"This is really unfamiliar territory, but hopefully we can make it one of those regular things," Guthrie said. "To pitch well, see one guy pitch well, follow it up with another one. All of a sudden the third guy pitches well, then you roll four out of five good outings. That's the way teams win."
Through 610 games and 51 seasons of head-to-head play, the Orioles had never swept the Angels in a single season. They took all six meetings in 2010.
More telling of the recent struggles the Orioles have seen, they hadn't swept a three-game series on the road from any opponent since June 2009 -- a four-game sweep of the Rangers in Texas this season aside.
"Since '61? You mean period, out here?" Showalter asked a reporter.
"We know how hard it is," Showalter said of the difficulty of sweeping the Angels. "They're clinging on, hoping they can put together a string [of wins] and Texas has a little swoon there. But when you realize how much the want-to and the need-to is there for them, it makes it that much more impressive. It reminds you again that pitching makes a lot of things look sharp."
Guthrie, who battled back tightness, was masterful, striking out five, walking one and allowing four hits. The Angels threatened in the sixth, when they had runners on the corners and one out, and again in the ninth in the same situation. A 6-4-3 double play got Guthrie out of the sixth, and his bullpen got him out of the ninth.
Mike Gonzalez did exactly what he set out to do when he came in to face Bobby Abreu with the tying run just a sacrifice fly away: strike him out.
"There's a guy on third base, I don't want to take the chance of him hitting on the ground and finding a hole somewhere," said Gonzalez, who got Abreu on a 2-2 slider down. "Before today he was 2-for-2 off me. It was one of those things where I hadn't figured him out yet, but it was game time. The biggest thing was the man on third base. I needed that strikeout."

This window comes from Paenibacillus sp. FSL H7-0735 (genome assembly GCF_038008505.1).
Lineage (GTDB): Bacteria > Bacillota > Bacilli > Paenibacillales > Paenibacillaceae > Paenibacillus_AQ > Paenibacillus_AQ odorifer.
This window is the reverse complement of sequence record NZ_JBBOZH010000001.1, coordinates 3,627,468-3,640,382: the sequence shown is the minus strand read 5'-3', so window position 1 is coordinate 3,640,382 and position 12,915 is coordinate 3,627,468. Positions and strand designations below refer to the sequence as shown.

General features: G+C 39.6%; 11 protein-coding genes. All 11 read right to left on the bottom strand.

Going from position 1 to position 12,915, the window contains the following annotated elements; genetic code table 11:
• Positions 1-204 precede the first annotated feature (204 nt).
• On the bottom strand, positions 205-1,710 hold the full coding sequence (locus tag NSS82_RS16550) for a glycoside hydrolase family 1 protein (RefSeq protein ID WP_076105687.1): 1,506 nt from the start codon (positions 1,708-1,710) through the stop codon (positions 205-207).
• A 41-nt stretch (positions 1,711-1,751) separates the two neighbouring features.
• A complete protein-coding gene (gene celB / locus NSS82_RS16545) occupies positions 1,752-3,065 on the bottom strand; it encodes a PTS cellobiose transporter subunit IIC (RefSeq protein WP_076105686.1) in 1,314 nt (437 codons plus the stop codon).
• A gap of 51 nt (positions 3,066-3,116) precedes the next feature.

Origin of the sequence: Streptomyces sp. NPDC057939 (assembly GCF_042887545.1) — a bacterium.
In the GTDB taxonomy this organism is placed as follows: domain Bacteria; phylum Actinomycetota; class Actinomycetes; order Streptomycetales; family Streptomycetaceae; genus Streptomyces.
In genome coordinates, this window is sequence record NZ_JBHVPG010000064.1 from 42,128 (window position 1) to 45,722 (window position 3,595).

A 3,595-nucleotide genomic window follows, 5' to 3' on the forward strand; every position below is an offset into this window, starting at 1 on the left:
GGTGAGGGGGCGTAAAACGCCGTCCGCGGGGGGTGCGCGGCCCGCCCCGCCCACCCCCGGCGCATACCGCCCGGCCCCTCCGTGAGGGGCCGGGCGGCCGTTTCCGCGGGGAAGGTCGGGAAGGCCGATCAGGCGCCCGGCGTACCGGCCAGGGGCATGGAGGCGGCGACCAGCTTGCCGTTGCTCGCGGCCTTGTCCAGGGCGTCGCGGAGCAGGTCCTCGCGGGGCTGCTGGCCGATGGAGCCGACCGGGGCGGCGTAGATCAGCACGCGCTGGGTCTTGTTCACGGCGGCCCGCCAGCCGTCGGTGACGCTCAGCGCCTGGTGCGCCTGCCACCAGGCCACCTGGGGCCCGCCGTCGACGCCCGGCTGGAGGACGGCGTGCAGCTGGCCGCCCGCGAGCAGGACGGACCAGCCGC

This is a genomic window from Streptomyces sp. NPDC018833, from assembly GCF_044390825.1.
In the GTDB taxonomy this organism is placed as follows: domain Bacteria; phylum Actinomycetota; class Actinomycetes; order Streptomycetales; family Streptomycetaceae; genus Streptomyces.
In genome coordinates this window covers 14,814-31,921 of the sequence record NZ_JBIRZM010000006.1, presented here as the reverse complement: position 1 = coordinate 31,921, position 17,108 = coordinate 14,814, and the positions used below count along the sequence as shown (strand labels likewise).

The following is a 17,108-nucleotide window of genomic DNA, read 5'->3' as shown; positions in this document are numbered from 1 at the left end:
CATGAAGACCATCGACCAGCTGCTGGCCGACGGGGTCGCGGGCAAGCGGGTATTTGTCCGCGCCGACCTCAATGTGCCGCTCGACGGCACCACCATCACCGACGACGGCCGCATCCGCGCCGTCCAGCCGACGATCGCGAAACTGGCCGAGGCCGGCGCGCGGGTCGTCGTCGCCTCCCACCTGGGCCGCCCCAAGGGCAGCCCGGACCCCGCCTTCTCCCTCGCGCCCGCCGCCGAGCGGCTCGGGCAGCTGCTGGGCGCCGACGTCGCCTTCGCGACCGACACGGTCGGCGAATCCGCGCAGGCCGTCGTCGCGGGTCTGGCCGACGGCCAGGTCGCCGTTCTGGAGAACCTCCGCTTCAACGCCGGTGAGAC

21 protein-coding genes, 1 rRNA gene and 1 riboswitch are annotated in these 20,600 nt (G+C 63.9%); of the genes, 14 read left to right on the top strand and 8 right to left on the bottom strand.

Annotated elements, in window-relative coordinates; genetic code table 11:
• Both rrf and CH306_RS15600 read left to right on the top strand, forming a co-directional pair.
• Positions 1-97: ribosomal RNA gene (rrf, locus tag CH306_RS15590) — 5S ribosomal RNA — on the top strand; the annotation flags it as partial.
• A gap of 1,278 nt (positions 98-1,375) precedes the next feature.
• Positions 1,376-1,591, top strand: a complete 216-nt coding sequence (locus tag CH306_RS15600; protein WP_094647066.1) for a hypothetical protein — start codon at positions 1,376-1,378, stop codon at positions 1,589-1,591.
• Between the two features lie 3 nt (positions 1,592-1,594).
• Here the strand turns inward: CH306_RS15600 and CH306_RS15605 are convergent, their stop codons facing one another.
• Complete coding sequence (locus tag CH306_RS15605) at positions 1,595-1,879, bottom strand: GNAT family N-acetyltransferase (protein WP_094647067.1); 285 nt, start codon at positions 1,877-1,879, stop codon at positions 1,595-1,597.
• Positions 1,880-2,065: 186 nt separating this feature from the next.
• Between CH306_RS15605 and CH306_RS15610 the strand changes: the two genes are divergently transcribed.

Koji Uehara ended the game and notched his fourth save on just one pitch, which Torii Hunter popped up.
The Angels' Jered Weaver struck out 11 in eight innings was just as effective as Guthrie until the seventh, when Matt Wieter's one-out sacrifice fly broke the scoreless tie. Luke Scott singled and Ty Wigginton doubled to start the inning.
"Obviously, those are the games you're supposed to win," Weaver said. "But Baltimore has always played us tough. [The O's have] been playing well under Buck over there and they're a team you can't take lightly, obviously."
Baltimore nearly broke through at the plate an inning earlier, in the sixth. According to Showalter and Josh Bell, the reason they didn't was because of a bad call.
On second base to start the play, Bell tested the arm of center fielder Peter Bourjos on Nick Markakis' two-out line drive single that Bourjos picked up on one hop. Bourjos came in with four outfield assists in 20 starts, but his throw to the plate was high, and Bell took out catcher Jeff Mathis' legs, upending him as he caught the ball.
With both players on the ground just behind the plate, Bell reached out for it with his right hand. Home-plate umpire Brian Gorman called him out.
"First it was, 'He tagged him on the collison,'" Showalter said. "And then he changed to, 'He tagged him before he got to the plate.' I'm not real sure he was sure."
Angels manager Mike Scioscia disagreed.
"He was out," Scioscia said. "I thought Jeff tagged him before he got back to the plate. I know he didn't tag the plate on the first go-round. I didn't see a replay, but that's what I saw from the dugout."
The Orioles are 16-10 since Showalter took over, and their pitching has put up 18 quality starts in those 26 games. On Saturday, the team clinched its first winning August since 1997.
The good feelings, though, could be fleeting. The Orioles head home for an off-day before a six-game homestand starts with Boston on Tuesday.
"You know, you move on," Showalter said. "I feel good for our players. You can tell, this always makes the off-days real good. This one should be a good one for 'em."